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The first element of the array is the root html element which is going to contain all the child-elements. Those are arrays themselves and are structured as follows:
On the server you can install Shaven with npm:
Then require it in your scripts like this:
Now you can start using it by passing a JsonML-array to Shaven:
There are two different methods to insert a DOM-fragment into the DOM.
Firstly you can inject it straight into the DOM:
Secondly you can assign the Shaven-object to a variable and append the fragment later.
To get the HTML-fragment from the Shaven-object reference it with a
Both compiles to:
When you omit the html-tag it uses the default
div#test ist the same as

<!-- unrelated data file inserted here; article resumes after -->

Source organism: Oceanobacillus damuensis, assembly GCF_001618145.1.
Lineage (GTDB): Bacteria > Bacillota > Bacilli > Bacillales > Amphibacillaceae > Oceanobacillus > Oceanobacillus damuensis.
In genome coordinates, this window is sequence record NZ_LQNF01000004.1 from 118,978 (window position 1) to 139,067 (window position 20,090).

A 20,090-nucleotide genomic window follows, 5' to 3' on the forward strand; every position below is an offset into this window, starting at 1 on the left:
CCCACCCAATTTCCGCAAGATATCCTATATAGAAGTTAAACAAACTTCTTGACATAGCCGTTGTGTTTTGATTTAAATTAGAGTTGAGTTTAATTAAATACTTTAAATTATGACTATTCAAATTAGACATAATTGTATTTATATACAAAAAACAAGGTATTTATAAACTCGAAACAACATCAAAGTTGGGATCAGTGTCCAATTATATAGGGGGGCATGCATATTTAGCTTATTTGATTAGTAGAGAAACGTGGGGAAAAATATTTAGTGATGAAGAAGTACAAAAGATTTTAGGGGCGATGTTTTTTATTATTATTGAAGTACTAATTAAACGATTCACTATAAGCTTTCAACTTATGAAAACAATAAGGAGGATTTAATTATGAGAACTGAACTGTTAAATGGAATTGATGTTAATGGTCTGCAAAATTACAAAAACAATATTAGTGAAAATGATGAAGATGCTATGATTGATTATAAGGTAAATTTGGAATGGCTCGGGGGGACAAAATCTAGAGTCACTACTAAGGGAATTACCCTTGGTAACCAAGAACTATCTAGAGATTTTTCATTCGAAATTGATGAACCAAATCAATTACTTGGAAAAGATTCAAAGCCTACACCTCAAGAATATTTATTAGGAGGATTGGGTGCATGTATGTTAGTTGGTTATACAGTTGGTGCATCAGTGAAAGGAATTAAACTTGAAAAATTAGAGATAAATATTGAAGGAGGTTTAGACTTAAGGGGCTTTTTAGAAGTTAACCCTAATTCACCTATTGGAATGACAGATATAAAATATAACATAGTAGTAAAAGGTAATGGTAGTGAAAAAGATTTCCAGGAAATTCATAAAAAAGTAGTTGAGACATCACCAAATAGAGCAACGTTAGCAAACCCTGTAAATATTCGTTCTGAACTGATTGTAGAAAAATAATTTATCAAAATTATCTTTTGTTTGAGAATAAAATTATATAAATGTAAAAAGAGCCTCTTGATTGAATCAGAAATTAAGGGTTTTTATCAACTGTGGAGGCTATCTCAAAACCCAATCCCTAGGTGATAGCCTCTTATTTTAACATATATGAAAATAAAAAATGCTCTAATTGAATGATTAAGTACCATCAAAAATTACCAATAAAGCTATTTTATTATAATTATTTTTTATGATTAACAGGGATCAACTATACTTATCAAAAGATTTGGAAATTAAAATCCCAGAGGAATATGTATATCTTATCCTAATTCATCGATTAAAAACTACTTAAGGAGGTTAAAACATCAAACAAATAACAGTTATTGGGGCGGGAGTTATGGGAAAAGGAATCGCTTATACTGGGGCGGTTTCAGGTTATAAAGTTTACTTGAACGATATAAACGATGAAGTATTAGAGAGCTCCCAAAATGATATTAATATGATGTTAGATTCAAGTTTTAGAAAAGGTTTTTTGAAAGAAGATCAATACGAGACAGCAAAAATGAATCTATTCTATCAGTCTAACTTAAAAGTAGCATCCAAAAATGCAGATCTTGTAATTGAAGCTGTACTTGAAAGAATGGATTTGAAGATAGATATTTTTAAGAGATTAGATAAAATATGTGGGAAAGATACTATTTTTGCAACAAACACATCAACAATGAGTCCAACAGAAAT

When an element with an id is created it automatically gets inserted into the return-object of the shaven function call. Therefore it can get easily referenced later on.
Reference an element without an id by using the
to assign it a reference-name.
HTML-strings are escaped by default.
To disable escaping add a
& at the end of the element-tag string.
Shaven supports different namespaces and makes it therefore possible to create SVGs, MathML and various other XML-based languages.
When an element array contains an
or no content-value at all, the element will get compiled with an empty body.
When an element contains a
null or a
the element won't get compiled at all. This is handy for disabling parts
of templates or ensuring that no empty container-elements get rendered.
In order to create reusable templates it's best practice to create a function
which accepts a data object, inserts the data into the JsonML array and
Finally iterate over the contacts and use one of the two insertion methods to build the DOM with the contacts.
You can provide a callback function, which will be called after the element has been created, with the element as the only argument. This functionality is especially suited to add event-listeners.